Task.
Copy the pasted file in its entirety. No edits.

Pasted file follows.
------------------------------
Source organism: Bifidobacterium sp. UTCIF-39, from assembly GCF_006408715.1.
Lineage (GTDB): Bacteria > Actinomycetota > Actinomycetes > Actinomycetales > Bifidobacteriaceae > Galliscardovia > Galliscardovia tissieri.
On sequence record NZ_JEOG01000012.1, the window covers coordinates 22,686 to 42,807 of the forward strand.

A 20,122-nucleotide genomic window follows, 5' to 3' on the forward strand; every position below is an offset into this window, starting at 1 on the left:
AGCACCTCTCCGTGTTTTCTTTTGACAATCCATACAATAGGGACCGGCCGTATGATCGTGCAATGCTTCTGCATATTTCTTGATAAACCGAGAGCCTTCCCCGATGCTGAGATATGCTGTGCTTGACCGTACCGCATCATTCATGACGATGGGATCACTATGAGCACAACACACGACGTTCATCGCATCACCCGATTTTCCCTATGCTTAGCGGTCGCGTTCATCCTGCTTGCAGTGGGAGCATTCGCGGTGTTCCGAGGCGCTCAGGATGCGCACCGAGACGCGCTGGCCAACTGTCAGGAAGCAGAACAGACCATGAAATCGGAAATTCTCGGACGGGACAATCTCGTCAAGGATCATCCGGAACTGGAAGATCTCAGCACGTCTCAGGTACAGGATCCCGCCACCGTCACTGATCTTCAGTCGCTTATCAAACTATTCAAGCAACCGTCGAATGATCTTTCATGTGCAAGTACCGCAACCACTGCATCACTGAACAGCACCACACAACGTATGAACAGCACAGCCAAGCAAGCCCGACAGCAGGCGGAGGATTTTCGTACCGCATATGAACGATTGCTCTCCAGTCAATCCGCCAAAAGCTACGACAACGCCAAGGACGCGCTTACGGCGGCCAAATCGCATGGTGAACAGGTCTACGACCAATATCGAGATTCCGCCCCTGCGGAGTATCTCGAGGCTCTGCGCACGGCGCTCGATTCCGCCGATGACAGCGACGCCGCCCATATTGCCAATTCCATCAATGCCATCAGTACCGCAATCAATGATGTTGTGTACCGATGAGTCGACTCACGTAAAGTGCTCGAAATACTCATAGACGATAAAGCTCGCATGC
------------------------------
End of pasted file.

Source organism: Bifidobacterium sp. UTCIF-39, from assembly GCF_006408715.1.
Lineage (GTDB): Bacteria > Actinomycetota > Actinomycetes > Actinomycetales > Bifidobacteriaceae > Galliscardovia > Galliscardovia tissieri.
On sequence record NZ_JEOG01000012.1, the window covers coordinates 22,686 to 42,807 of the forward strand.

A 20,122-nucleotide genomic window follows, 5' to 3' on the forward strand; every position below is an offset into this window, starting at 1 on the left:
AGCACCTCTCCGTGTTTTCTTTTGACAATCCATACAATAGGGACCGGCCGTATGATCGTGCAATGCTTCTGCATATTTCTTGATAAACCGAGAGCCTTCCCCGATGCTGAGATATGCTGTGCTTGACCGTACCGCATCATTCATGACGATGGGATCACTATGAGCACAACACACGACGTTCATCGCATCACCCGATTTTCCCTATGCTTAGCGGTCGCGTTCATCCTGCTTGCAGTGGGAGCATTCGCGGTGTTCCGAGGCGCTCAGGATGCGCACCGAGACGCGCTGGCCAACTGTCAGGAAGCAGAACAGACCATGAAATCGGAAATTCTCGGACGGGACAATCTCGTCAAGGATCATCCGGAACTGGAAGATCTCAGCACGTCTCAGGTACAGGATCCCGCCACCGTCACTGATCTTCAGTCGCTTATCAAACTATTCAAGCAACCGTCGAATGATCTTTCATGTGCAAGTACCGCAACCACTGCATCACTGAACAGCACCACACAACGTATGAACAGCACAGCCAAGCAAGCCCGACAGCAGGCGGAGGATTTTCGTACCGCATATGAACGATTGCTCTCCAGTCAATCCGCCAAAAGCTACGACAACGCCAAGGACGCGCTTACGGCGGCCAAATCGCATGGTGAACAGGTCTACGACCAATATCGAGATTCCGCCCCTGCGGAGTATCTCGAGGCTCTGCGCACGGCGCTCGATTCCGCCGATGACAGCGACGCCGCCCATATTGCCAATTCCATCAATGCCATCAGTACCGCAATCAATGATGTTGTGTACCGATGAGTCGACTCACGTAAAGTGCTCGAAATACTCATAGACGATAAAGCTCGCATGC